Jonathan Hearn took the witness stand late Tuesday afternoon and testified how he and his former lover, Sabrina Limon, hatched a plot to kill her husband at his workplace in Tehachapi so they could be together.

Hearn's comments during Limon's preliminary hearing at times elicited gasps from the audience, particularly when he said he poisoned a neighbor's dog in preparation to carrying out a poisoning attempt on Limon's husband.

He said he gave the "pretty obnoxious" dog a piece of salmon laced with arsenic trioxide.

"About three days later, I didn't notice the neighbor dog being obnoxious anymore," Hearn, a former Redlands firefighter, told the court. 

His testimony will continue today, and, after all witnesses are heard from, Judge John R. Brownlee will determine whether the prosecution has presented enough evidence to order Limon, 37, to stand trial on charges including first-degree murder.

Hearn, 26, pleaded guilty last month to voluntary manslaughter and other charges in the August 2014 killing of Limon's husband. He accepted the plea agreement in exchange for the dismissal of a murder charge, and for a determinate prison sentence of 25 years and four months. 

As part of the plea deal, he agreed to testify against Limon, and to apologize to the victim's family. 

On Tuesday, Hearn described how he met Limon at her job at a Costco in 2012, and how their friendship soon led to a sexual relationship. In 2014, they began talking about having a future together.

To achieve that goal, Limon's husband had to be removed from the picture.

Hearn testified that he and Limon discussed the possibility of her getting a divorce, but she shot down that idea because she didn't want to deal with child custody issues, and she was afraid many of the friends she and her husband shared in common would side with him.

She and her husband, Robert Limon, 38, lived with their two children in Helendale, a small, unincorporated community in San Bernardino County.

According to Hearn, she also said her husband would be inconsolable without her.

"She said he would probably rather be dead than divorced," Hearn testified.

Prosecutor Eric Smith asked Hearn where these discussions led.

"Ultimately, to (Robert Limon's) death," Hearn said. "To the murder of Robert."

Through hundreds of discussions, they eventually hit on the idea of killing her husband, Hearn testified. He said they considered staging a car accident or a fire, but decided on poisoning because they thought it might go undetected.

Hearn testified he chose arsenic because it's highly poisonous, works quickly and causes some flu-like symptoms. He purchased the poison online using a prepaid credit card under an alias, and had it delivered to his grandparents' art studio. 

The plan was to lace a batch of banana pudding and vanilla wafers with arsenic, then have Sabrina Limon send the dessert to work with her husband.

They later aborted the poison attempt on Limon's husband over fears of getting caught, court documents say Hearn told detectives. He is expected to testify to that detail, and to the shooting of Limon's husband, today.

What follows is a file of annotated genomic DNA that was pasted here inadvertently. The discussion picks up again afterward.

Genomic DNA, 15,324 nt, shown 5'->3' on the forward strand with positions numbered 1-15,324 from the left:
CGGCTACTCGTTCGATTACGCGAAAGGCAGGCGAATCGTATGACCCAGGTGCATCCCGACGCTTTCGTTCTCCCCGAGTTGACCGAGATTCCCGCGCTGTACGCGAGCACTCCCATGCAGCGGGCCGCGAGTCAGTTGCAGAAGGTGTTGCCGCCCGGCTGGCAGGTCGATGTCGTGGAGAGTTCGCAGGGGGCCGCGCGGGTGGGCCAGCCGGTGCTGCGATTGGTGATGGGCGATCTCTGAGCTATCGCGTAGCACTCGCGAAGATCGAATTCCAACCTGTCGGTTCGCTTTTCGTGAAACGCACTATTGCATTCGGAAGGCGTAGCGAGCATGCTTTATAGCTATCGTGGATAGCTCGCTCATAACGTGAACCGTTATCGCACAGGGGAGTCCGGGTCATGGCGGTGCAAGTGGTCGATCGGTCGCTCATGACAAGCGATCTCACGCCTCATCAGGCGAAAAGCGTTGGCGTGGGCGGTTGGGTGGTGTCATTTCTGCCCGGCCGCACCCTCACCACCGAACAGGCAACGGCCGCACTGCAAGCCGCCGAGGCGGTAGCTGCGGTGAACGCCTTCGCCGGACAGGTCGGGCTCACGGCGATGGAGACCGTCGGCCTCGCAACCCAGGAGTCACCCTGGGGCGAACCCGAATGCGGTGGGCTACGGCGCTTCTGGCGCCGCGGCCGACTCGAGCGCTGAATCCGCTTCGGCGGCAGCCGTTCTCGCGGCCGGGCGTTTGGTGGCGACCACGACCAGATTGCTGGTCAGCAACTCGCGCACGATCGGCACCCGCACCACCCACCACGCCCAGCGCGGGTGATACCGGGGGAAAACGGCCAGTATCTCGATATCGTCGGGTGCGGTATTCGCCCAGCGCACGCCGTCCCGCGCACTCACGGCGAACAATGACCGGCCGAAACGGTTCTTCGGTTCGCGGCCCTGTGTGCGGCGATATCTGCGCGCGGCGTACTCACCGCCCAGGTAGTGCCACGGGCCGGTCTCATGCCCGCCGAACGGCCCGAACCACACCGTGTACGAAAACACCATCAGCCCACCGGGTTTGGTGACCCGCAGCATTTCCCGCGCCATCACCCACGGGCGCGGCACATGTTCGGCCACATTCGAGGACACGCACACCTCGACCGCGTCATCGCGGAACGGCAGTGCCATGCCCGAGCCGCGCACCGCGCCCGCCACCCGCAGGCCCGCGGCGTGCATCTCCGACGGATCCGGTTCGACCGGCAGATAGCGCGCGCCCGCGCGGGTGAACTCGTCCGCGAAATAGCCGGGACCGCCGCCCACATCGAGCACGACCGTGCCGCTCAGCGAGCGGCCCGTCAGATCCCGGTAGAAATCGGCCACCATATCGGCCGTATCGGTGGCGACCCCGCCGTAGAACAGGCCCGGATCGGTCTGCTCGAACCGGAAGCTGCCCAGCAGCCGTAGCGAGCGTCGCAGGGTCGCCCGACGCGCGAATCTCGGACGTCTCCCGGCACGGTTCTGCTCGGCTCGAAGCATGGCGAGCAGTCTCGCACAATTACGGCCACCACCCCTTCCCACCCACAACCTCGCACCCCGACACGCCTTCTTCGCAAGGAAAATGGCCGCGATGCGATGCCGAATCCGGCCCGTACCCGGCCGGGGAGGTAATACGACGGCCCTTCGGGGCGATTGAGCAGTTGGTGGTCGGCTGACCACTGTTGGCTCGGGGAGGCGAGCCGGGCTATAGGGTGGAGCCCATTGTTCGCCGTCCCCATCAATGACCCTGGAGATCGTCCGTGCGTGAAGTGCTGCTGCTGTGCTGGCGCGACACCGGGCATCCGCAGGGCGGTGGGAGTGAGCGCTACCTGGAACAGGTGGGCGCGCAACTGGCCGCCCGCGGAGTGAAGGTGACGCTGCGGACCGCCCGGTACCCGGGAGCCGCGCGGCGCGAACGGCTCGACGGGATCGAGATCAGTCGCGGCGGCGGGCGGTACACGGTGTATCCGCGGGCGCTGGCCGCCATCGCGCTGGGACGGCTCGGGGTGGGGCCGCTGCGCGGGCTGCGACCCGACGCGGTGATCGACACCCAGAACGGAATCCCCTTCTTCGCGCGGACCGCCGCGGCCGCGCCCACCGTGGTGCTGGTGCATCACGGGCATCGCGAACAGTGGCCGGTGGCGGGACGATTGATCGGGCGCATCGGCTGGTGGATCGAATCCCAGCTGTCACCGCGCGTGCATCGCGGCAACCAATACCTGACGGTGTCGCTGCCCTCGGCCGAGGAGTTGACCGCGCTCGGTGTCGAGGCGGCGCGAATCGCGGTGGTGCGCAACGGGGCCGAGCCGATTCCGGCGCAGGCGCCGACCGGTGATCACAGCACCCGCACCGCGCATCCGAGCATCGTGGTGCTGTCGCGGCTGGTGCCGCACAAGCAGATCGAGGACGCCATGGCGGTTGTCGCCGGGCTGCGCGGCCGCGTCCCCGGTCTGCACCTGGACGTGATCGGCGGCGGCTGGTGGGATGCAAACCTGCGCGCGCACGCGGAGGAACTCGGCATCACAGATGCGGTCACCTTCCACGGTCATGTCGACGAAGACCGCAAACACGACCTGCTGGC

Limon did not appear to look at Hearn during his testimony. She sat hunched over, her head down through much of Tuesday's proceedings.

Also during Tuesday's hearing, Kern County sheriff's Detective Robert Meyer testified how he fed Sabrina Limon false information regarding leads he was pursuing in her husband's death.

He said he used the ruses to make Limon and Hearn paranoid and incriminate themselves during conversations on their home phones and cellphones, which detectives had wiretapped. Investigators had early on honed in on Limon and Hearn as suspects and requested the wiretaps near the beginning of the investigation. 

Limon acted as Meyer expected. She contacted Hearn about 10 minutes after receiving one of the detective's calls the evening of Nov. 17, 2014, Meyer testified. 

In a recording of the call played in court, Limon told Hearn about the suspect description Meyer had given her, which was similar to Hearn, and that the suspect possibly had the first name "Jon."

A long silence followed on the recording, then Hearn and Limon began discussing who could have given the detectives that information, whether Meyer was telling the truth and, after hearing a clicking noise on the line, whether their calls were being recorded.

"They might have nothing," Hearn said in the recording. "They might have everything."

He was arrested the next day.

Sabrina Limon was originally arrested with Hearn in November 2014, but released shortly afterward without being charged.

She was rearrested Jan. 6 in Camarillo, after Hearn agreed to testify against her. She faces a life term in prison if convicted of the murder charge.

Her attorney, Richard Terry, noted Hearn never implicated his client in the killing until the plea deal was offered, giving him an opportunity to one day be released from custody. 

Sabrina Limon told Hearn where her husband was working and his schedule on the day of the killing, according to court documents. Investigators said she and Hearn talked for 80 minutes on the phone after her husband left for work that day.

The documents say surveillance cameras captured images of Hearn leaving the Burlington Northern Santa Fe Railway complex, where Robert Limon worked, after the shooting.

Court proceedings are scheduled to resume 9 a.m. today. 

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